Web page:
Looking beneath the gloss
 

‘He apprehends a world of figures here,
But not the form of what he should attend’

Henry IV Part I

Andrew Carnegie, philanthropist and creator of the US steel industry, knew all about the personal touch. As an office boy in Pittsburgh in the 1850s, he made it his business to learn the names of the bosses he met in the street each morning so that he could greet them personally. “A great man stopped upon the street in this way seldom failed to note the boy and compliment him” in Carnegie’s own words.

Today we do things differently. Ring Edinburgh airport for flight information and you’ll be led into a labyrinth of automaton-like recordings from which you may never emerge. Ask the local authority who’s responsible for the potholes in the road never getting repaired, and wait for the answer. Then wait some more. The local authority runs without managers, it seems. But processes, systems, and meretricious efficiency tests are a poor substitute for personal effectiveness.

These reactionary observations are prompted by the January crop of company forecasts from the City. Often running to dozens of pages, the analysts’ reports explore every avenue of a company’s prospects. Every ratio is calculated, every variable analysed save the one that matters most, namely the calibre of the people running the business. Strange that the City which thrives above all on personal flair and individual talent should neglect the very qualities which make it what it is.

Presumably that’s because personal qualities aren’t susceptible to number-crunching analysis or measurement in charts and graphs. There is also the fact that securities houses have an interest in keeping company chairmen and executives sweet; they dish out the corporate advisory mandates which attract telephone number fees, and analysts are likely to think twice before biting the hand that feeds their paymasters. Wall Street’s financial bloodhound, Eliot Spitzer, was on to this scent some years ago, and having run it to earth is currently lifting a cool $1.5 billion from a dozen of the world’s leading securities firms for being, shall we say, selective about what they told to whom in their comments on companies.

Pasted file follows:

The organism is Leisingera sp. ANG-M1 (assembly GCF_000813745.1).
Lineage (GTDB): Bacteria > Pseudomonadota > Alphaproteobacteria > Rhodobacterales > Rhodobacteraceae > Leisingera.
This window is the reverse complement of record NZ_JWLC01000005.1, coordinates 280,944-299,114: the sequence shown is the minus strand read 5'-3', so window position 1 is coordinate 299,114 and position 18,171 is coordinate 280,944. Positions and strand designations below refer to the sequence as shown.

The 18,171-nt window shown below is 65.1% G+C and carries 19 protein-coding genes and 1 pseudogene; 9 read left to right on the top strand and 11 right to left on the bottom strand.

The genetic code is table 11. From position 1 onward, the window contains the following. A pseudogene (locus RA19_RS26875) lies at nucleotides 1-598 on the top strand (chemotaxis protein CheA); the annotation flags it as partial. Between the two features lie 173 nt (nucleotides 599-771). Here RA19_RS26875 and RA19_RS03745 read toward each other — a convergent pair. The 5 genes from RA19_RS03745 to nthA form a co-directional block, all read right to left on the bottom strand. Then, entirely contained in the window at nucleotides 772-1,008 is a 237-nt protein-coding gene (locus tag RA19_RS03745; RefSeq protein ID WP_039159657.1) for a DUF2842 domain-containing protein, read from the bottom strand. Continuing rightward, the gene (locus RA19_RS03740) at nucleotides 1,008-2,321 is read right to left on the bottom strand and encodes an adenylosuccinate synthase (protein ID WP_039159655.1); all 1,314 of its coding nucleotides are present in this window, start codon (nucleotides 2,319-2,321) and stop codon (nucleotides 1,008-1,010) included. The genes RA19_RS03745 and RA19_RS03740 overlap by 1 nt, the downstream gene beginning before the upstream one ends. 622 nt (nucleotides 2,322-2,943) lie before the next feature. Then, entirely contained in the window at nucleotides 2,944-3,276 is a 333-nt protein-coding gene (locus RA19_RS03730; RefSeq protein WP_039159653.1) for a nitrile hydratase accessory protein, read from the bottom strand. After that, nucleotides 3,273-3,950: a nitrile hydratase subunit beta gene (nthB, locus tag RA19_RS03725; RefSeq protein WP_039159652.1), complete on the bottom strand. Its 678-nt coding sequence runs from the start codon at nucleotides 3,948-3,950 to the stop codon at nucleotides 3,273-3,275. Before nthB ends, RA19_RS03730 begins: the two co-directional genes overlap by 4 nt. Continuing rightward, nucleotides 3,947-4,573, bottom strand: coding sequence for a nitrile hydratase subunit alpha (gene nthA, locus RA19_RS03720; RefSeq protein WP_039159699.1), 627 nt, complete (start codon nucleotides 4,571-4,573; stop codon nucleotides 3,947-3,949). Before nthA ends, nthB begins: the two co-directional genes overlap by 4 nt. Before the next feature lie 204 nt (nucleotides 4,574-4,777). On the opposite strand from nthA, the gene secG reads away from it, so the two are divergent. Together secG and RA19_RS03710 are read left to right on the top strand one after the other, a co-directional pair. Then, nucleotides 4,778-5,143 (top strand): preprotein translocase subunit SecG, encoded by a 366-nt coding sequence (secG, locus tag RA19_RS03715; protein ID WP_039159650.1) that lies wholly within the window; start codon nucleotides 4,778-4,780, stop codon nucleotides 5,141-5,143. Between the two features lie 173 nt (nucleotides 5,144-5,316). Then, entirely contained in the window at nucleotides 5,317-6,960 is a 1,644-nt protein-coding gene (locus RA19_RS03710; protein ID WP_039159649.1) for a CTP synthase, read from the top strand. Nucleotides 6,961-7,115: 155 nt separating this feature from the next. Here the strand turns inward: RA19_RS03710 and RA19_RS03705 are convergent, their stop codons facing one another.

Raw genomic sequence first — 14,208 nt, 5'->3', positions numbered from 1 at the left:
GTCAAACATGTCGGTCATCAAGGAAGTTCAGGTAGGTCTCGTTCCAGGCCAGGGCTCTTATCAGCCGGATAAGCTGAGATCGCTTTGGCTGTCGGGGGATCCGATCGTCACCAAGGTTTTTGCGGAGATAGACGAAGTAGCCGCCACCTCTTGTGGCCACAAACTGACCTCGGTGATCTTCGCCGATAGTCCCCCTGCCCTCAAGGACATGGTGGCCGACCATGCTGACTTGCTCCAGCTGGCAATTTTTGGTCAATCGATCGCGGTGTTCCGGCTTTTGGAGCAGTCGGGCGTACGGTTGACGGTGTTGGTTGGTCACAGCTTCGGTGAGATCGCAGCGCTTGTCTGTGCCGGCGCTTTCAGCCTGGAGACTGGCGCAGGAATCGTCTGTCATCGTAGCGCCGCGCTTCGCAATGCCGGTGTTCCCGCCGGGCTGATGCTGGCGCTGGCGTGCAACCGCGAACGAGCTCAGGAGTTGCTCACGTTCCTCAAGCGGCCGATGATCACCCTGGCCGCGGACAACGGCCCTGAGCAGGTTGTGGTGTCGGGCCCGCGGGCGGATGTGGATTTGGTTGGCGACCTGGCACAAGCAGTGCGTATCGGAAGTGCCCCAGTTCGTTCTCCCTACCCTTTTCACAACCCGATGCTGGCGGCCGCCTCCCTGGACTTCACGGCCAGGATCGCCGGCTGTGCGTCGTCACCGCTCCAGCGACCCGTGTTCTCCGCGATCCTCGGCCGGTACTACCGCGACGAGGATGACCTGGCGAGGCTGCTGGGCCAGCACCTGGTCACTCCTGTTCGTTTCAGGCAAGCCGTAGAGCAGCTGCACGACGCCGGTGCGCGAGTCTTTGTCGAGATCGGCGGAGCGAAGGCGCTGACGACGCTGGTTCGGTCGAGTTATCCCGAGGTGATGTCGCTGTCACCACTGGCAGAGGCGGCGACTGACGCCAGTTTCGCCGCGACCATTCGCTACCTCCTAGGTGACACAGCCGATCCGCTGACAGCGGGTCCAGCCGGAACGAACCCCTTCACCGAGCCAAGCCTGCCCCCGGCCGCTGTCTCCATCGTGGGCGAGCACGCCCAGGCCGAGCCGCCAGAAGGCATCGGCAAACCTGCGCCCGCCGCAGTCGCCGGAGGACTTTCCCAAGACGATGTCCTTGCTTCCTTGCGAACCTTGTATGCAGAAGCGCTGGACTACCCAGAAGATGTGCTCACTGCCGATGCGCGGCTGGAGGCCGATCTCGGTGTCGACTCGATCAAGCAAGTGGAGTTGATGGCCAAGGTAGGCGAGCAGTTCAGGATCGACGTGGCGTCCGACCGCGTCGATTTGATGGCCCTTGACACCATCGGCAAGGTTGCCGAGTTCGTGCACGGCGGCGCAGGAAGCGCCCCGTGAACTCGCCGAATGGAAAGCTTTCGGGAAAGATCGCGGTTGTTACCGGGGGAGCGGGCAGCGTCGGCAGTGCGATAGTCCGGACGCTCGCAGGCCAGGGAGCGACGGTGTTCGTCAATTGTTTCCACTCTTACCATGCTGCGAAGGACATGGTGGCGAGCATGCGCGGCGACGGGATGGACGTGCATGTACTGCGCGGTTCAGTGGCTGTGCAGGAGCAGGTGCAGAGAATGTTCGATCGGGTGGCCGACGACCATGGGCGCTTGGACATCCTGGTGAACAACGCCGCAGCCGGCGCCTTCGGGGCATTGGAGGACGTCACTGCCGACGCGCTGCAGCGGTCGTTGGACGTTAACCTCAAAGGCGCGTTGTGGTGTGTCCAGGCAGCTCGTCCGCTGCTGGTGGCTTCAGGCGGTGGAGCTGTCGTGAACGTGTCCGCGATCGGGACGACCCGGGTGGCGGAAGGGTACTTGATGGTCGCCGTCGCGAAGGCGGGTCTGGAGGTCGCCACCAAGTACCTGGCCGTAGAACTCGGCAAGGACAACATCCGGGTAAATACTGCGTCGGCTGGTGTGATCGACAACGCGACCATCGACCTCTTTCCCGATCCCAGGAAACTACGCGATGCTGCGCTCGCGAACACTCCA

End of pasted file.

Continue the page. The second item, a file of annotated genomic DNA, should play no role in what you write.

Investors should focus on executive calibre because, from day to day, it is the people who make or break a business. Able people tend to go on coping well and doing the right thing, even in trying circumstances. They find their way round, anticipate the problems, stand back from the whim, the silliness, the bandwagon that’s rolling over an abyss. Compare the late Arnold Weinstock at GEC with his successors: the one reflective, disciplined and effective; the others impulsive and crass. The result – riches to rubble in five years. Incidentally, keep clear of companies that change their names: the only people to benefit, usually, are stationery designers.

Able managers do the simple things well. Sir Kenneth Morrison, the creator of Morrisons Supermarkets (currently in the news) disdains gloss and showmanship, and concentrates on what matters to his business: the nitty-gritty of retailing technique. His style comes over immediately and, indeed, doing the basics well seems to be a characteristic of successful Yorkshiremen.

Someone like Sir Kenneth who has built up his own business deserves special attention from investors. That is not just because of a personal commitment to the company, in all probability evidenced by a large shareholding. Success like his virtually guarantees an independent cast of mind that is too careful of the pennies to get carried away by ego trips or empire-building for its own sake. One could hardly conceive of the late Sir Sigmund Warburg, architect of one of Britain’s most innovative merchant banks, falling victim to the institutionalised lunacy that has gripped boardrooms in the financial services industry over recent years.

Of course, even able managers can get overwhelmed by circumstance; a national strike say, or a fire in the factory… But that is not the point. Allowance can be made, expectations trimmed to lay off for accident or mischance. The executive duffer, however, poses a potentially lethal threat because there’s no way of anticipating the consequences of habitual incompetence.